The Church of St. James was built by Jesuits between 1613 and 1615 on a site previously occupied by a Gothic church standing next to the Jesuit monastery which housed Ljubljana's first college of theology, philosophy, medicine and music. The Jesuits' early-Baroque hall church was thoroughly rebuilt around 1701. Its new altar and statues were sculpted between 1728 and 1732 by Francesco Robba, who lived in the vicinity of the church. After the earthquake of 1895 the church's two belfries had to be pulled down and a single new belfry (the highest in Ljubljana) was built in their place.
The octagonal Chapel of St. Francis Xavier (Kapela sv. Frančiška Ksaverija), inspired by Venetian models and extravagantly decorated with ornate plasterwork, was added to the church between 1667 and 1670. The chapel boasts a famous altar built between 1709 and 1720, which is adorned with Paolo Groppelli's statues of archangels and Jacopo Contieri's statues of Europe and Africa. The stone altars in the church's side chapels were sculpted by the Venetian sculptors Angelo Putti, Jacopo Contieri, Francesco Rottman and Francesco Robba. The most outstanding altar painting is The Death of St. Joseph (Smrt sv. Jožefa) by Franc Karl Remb.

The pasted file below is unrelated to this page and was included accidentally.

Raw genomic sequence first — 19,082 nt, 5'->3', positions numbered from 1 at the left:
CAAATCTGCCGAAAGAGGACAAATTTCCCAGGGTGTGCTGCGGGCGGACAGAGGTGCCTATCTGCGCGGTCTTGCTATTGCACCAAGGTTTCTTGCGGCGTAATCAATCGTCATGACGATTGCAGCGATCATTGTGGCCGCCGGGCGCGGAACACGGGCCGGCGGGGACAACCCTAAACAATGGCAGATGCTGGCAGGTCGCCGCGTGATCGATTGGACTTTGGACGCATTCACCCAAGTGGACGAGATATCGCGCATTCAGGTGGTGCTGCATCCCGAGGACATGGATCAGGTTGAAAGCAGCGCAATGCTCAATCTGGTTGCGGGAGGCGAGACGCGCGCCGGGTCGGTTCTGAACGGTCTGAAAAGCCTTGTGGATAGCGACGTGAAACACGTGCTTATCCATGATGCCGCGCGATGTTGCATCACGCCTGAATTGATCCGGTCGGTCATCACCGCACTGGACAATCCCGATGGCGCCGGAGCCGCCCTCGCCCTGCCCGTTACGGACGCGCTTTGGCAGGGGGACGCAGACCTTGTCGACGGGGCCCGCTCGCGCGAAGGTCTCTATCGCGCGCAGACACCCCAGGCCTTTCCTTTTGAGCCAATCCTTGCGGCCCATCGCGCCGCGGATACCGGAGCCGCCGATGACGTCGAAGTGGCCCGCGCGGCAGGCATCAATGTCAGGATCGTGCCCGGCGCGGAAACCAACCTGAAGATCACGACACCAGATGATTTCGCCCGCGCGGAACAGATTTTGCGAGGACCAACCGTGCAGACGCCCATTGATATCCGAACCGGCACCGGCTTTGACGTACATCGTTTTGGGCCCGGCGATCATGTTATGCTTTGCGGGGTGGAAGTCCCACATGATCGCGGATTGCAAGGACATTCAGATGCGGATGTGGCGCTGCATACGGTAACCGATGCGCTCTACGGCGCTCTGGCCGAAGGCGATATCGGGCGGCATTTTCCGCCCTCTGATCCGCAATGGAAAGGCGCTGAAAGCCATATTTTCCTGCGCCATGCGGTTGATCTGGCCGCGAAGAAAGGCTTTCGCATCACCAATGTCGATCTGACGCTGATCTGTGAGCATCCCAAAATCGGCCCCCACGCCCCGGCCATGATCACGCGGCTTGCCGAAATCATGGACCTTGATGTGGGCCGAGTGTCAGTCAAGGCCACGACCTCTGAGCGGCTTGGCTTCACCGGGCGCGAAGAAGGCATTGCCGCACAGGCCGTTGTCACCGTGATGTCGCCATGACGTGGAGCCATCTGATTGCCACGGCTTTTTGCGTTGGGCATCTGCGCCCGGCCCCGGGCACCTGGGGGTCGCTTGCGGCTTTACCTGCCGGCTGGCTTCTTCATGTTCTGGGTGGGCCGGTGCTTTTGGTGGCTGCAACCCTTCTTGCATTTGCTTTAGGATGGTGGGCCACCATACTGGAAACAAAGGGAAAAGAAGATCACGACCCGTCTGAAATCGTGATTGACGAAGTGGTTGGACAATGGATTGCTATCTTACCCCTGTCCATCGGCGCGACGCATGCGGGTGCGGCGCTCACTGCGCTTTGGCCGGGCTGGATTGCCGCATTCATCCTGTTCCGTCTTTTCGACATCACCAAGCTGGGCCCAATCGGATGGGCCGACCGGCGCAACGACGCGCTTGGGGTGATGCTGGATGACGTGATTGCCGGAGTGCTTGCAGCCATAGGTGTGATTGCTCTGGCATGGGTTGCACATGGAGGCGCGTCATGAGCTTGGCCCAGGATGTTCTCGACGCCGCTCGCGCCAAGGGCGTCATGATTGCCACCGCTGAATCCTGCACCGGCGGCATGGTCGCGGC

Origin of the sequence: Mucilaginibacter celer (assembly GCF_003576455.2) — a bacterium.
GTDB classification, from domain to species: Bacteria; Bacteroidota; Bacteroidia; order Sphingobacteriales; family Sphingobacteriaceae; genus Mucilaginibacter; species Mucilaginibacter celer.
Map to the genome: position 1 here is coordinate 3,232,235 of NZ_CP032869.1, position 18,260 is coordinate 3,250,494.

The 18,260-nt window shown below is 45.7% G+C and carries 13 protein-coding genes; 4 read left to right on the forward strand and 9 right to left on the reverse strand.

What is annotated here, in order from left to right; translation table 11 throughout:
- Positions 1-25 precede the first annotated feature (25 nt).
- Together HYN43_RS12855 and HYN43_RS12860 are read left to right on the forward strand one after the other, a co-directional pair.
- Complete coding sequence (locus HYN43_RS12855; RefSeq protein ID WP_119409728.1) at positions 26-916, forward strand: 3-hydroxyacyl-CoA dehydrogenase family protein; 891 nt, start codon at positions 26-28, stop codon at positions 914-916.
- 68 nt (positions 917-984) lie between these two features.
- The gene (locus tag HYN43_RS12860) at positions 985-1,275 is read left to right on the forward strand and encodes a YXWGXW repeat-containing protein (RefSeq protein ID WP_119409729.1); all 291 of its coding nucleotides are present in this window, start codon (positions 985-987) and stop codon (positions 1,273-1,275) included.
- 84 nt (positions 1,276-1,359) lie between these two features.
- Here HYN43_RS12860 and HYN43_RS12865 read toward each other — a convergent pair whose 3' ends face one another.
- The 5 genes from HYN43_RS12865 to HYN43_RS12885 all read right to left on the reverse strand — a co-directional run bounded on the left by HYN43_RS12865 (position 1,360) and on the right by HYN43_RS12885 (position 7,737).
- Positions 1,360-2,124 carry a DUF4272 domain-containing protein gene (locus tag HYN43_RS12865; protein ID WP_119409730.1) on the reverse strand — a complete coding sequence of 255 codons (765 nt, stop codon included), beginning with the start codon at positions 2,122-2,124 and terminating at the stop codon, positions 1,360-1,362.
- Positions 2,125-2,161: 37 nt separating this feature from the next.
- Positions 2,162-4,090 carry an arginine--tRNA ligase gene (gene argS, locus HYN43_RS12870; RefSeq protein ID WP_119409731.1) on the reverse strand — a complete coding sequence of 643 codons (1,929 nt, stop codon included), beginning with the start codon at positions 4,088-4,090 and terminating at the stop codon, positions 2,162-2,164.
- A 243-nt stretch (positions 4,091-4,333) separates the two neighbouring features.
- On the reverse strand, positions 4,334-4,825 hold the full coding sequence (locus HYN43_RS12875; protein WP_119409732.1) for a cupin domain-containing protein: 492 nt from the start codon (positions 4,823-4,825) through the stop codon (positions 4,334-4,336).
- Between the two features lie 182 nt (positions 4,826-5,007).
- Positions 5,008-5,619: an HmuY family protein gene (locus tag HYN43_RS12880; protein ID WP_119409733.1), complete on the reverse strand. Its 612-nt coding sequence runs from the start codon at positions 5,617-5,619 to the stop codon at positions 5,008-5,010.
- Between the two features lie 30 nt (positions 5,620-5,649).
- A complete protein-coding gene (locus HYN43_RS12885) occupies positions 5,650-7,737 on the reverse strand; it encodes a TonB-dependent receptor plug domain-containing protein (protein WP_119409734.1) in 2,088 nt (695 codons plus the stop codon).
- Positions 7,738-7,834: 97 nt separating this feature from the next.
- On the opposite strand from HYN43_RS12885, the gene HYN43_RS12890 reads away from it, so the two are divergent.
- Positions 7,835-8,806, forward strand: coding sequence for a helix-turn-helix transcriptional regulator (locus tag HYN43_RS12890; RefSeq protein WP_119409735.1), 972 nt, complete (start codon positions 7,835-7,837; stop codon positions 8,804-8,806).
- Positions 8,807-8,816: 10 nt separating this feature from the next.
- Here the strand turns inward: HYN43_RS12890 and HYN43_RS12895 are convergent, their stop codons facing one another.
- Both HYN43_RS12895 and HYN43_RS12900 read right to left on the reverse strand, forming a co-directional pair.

When the Jesuit college building burnt down, a square was built in its place. Between 1681 and 1682, St. Mary's Column (Marijin steber), topped by a statue by the Salzburg-based artist Wolf Weisskirchner, was erected in the middle of it as an expression of thanks for the Slovenian lands having been spared from Turkish rule. The column was moved to its present location by Jože Plečnik, who redesigned the square in 1927. Plečnik surrounded the square by a row of stone balls and added the greenery in its upper part. To connect two separate sections of the Rožna ulica street, a raised building arching across the road running along the side of the square was later designed by the architect Boris Kobe.